1908 Knight Daimler Sleeve Valve Engine Start Up
This very unique sleeve valve engine first built in 1908 was rebuilt
extensively by Nimmo Machine in Costa Mesa. It was started for the first
time in many years on July 16th, 2011 at Nimmo Machine. These guys were
amazing that they could make this engine run again. The car it goes in
was once owned by the King of England and will be shown at Pebble Beach in
August of this year.
1913 Wolselely antique exotic car body off restoration
1913 Wolseley with custom Binder body
If there is enough interest we will post update videos with the progress of
this car. So if you like what you see make it known!
If you have any questions feel free to ask!
Hope you enjoy!
Barrie's 1910 Rolls Royce Ghost Vintage Car
JUST CARS - http://www.justcars.com.au
Checkout Barrie's 1910 Rolls Royce Ghost at All British Day 2009, NSW!
1914 SAXON Runabout Roadster Model 14 (For Sale By Owner)
Offered for sale is this very rare Saxon Model 14 (not a type A-IV)
Runabout/Roadster. It has a 12.1 hp, 95.0 cu. in. L-head four-cylinder
engine, solid front axle with quarter-elliptic leaf springs, three-speed
rear transaxle with quarter-elliptic leaf springs, and two-wheel mechanical
brakes. The wheelbase is 96". This early Saxon has been preserved in very
presentable condition. The body, paint and top are all in very good
condition, and the brightwork in the carbide / acetylene lamps is still
correctly plated in nickel. The paint has some small scratches and some
small chips as it has been used in parades and driven occasionally. The
plastic window on the back of the convertible top has turned yellow and
there are some signs of light wear on the top.
The seat is upholstered in black vinyl, which is in very good condition
and nicely complements the wooden dashboard and black carpeted floor. The
engine is clean, well detailed and runs well, and the chassis, running gear
and tires are also very good. Car is equipped with a manual / hand operated
horn mounted on the driver's door. There are some cracks in some of the
sheet metal on the car as is expected of a vehicle that is nearly 100 years
old. More photos are available upon request. An attractive light car and a
very presentable older restoration, this Saxon is ideal for the collector
in search of rarity.
The acetylene generator tank is still intact, and also an auxiliary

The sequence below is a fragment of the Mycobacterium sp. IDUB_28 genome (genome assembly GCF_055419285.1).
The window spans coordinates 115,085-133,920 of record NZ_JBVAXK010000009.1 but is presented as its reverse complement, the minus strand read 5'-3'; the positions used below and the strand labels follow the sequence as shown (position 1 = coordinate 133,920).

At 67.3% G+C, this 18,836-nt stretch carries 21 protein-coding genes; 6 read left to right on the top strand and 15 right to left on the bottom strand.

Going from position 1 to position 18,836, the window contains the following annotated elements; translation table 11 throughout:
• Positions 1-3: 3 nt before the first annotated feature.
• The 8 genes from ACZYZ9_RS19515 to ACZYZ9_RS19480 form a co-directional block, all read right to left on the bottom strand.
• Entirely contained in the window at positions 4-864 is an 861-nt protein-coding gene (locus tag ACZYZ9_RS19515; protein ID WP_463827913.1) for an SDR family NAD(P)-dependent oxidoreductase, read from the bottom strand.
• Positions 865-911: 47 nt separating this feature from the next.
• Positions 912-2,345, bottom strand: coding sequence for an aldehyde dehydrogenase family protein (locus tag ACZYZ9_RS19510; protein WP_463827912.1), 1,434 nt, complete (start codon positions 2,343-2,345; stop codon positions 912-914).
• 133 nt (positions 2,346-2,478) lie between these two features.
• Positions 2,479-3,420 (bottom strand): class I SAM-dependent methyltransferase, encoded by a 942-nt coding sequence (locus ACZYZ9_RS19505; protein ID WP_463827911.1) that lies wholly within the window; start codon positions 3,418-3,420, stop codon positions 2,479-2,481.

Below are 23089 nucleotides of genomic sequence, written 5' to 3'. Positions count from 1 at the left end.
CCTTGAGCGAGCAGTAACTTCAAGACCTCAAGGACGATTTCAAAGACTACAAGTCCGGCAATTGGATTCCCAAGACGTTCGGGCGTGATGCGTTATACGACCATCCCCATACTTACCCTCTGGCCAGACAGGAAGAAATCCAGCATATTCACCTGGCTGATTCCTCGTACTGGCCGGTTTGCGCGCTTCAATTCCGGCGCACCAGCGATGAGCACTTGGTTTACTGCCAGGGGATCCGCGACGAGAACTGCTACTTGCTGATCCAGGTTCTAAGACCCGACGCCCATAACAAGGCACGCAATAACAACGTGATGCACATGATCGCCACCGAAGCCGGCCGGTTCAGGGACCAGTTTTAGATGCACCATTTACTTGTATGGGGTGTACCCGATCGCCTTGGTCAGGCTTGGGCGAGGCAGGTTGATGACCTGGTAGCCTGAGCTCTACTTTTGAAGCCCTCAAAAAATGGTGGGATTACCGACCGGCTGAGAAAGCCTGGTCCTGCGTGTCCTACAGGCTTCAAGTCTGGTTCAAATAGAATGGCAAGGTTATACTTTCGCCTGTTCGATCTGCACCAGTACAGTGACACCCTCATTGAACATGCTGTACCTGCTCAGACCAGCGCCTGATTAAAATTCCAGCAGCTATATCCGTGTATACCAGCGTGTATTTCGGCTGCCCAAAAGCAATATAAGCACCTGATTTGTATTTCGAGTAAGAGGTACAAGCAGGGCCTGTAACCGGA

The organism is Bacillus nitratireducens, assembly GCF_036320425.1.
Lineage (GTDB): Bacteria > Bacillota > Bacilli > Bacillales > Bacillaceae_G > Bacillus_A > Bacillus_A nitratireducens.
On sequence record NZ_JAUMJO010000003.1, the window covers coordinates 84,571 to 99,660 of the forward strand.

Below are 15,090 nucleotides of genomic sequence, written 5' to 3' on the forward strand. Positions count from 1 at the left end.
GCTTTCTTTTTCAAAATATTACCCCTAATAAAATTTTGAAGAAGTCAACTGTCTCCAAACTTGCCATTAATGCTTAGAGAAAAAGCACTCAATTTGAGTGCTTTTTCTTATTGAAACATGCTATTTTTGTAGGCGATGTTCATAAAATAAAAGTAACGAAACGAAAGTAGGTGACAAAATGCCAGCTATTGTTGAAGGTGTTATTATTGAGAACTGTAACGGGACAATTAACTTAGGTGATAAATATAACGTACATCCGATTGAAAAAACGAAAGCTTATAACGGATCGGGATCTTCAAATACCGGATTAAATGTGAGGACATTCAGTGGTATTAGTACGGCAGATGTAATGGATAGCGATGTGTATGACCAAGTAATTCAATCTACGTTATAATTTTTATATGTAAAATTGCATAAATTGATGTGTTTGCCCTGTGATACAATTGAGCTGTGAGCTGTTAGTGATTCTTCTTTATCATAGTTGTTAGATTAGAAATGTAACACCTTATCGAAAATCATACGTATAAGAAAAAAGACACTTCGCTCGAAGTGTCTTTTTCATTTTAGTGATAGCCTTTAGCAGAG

Prest-O-Lite acetylene tank included, but not connected. Carburetor is a
Carter UT updraft and was recently rebuilt. Ignition box on dash is Atwater
Kent. Battery is brand new. A 6V electric starter has been added to the
car. Also included are the small side flags that are not pictured as well
as a working antique/period bottle jack, lug/cap wrench, priming funnel,
fire extinguisher and some other accessories. Please note that the vehicle
does not have an odometer or speedometer. Vehicle has clear title.
This vehicle is from the collection of Johnny Dillon (of Dillon Markets
that merged with Kroger), and has been garage kept for decades.
The car is garaged in zipcode 85629 and I can help coordinate shipment and
As a background, Hugh Chalmers was the man behind the Saxon. Although his
Chalmers car was selling well in the medium-price field, he saw an opening
for a small, light car priced in Ford territory. He opened the Saxon Motor
Company in Detroit in 1913 and introduced the Saxon at the cyclecar price
of $395. Far from being a cyclecar, however, the Saxon boasted a 96-inch
wheelbase, 12-hp water-cooled four-cylinder engine from Ferro (also
Continental). The first model to roll off the production line was the
pictured two-seat roadster which used a 4-cylinder engine built by
Continental that was mated to a 2-speed gearbox (an optional 3-speed
gearbox was also available). Headlights were also available as an option,
and electric lighting was fitted as standard equipment in 1915. In 1914 a
team of 4-cylinder Saxons was among the earliest cars to ever travel the
Lincoln Highway, covering the coast-to-coast distance of more than 3,500
miles in under 30 days averaging 35 miles per gallon!
To meet demand, a larger plant was obtained in 1915, the year Chalmers left
the company. A six-cylinder car was added in 1916. During the peak
production of 1915-1917, with 1916 being the strongest year, total
production hit 27,800 cars. The popularity of the Saxon elevated the
company to being the eighth largest automobile manufacturer in America at
the time, in large part due to fact the $395 runabout could outpace the
Model T Ford, especially on hills. Rapid expansion crippled the firm, and,
although it soldiered on into 1922, Saxon never really saw profitability
What is truly amazing is that of the 90,000 plus overall cars built, the
Saxon Registry is only aware of approximately 140 surviving examples.